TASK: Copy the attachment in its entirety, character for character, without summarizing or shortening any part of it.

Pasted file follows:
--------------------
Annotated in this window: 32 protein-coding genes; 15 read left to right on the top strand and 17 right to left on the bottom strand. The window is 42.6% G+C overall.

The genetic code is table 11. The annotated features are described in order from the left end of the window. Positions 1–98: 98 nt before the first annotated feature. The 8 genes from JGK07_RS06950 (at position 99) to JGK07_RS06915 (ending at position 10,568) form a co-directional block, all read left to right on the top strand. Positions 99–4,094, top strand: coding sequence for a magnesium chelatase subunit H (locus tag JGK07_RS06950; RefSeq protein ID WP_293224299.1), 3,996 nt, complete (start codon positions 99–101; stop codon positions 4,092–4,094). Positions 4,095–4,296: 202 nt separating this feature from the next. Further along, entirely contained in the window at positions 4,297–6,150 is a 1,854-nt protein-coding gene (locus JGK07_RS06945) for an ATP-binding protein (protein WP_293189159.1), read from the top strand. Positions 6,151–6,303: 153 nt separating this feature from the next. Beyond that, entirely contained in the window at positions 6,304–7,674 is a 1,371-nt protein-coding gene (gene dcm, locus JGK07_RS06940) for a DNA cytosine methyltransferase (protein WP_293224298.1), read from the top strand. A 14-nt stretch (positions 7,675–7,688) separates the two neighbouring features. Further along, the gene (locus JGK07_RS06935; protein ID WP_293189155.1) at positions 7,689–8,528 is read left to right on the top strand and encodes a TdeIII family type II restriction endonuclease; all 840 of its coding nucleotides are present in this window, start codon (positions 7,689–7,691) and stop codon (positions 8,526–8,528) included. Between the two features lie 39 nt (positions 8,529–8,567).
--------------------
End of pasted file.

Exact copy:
Annotated in this window: 32 protein-coding genes; 15 read left to right on the top strand and 17 right to left on the bottom strand. The window is 42.6% G+C overall.

The genetic code is table 11. The annotated features are described in order from the left end of the window. Positions 1–98: 98 nt before the first annotated feature. The 8 genes from JGK07_RS06950 (at position 99) to JGK07_RS06915 (ending at position 10,568) form a co-directional block, all read left to right on the top strand. Positions 99–4,094, top strand: coding sequence for a magnesium chelatase subunit H (locus tag JGK07_RS06950; RefSeq protein ID WP_293224299.1), 3,996 nt, complete (start codon positions 99–101; stop codon positions 4,092–4,094). Positions 4,095–4,296: 202 nt separating this feature from the next. Further along, entirely contained in the window at positions 4,297–6,150 is a 1,854-nt protein-coding gene (locus JGK07_RS06945) for an ATP-binding protein (protein WP_293189159.1), read from the top strand. Positions 6,151–6,303: 153 nt separating this feature from the next. Beyond that, entirely contained in the window at positions 6,304–7,674 is a 1,371-nt protein-coding gene (gene dcm, locus JGK07_RS06940) for a DNA cytosine methyltransferase (protein WP_293224298.1), read from the top strand. A 14-nt stretch (positions 7,675–7,688) separates the two neighbouring features. Further along, the gene (locus JGK07_RS06935; protein ID WP_293189155.1) at positions 7,689–8,528 is read left to right on the top strand and encodes a TdeIII family type II restriction endonuclease; all 840 of its coding nucleotides are present in this window, start codon (positions 7,689–7,691) and stop codon (positions 8,526–8,528) included. Between the two features lie 39 nt (positions 8,529–8,567).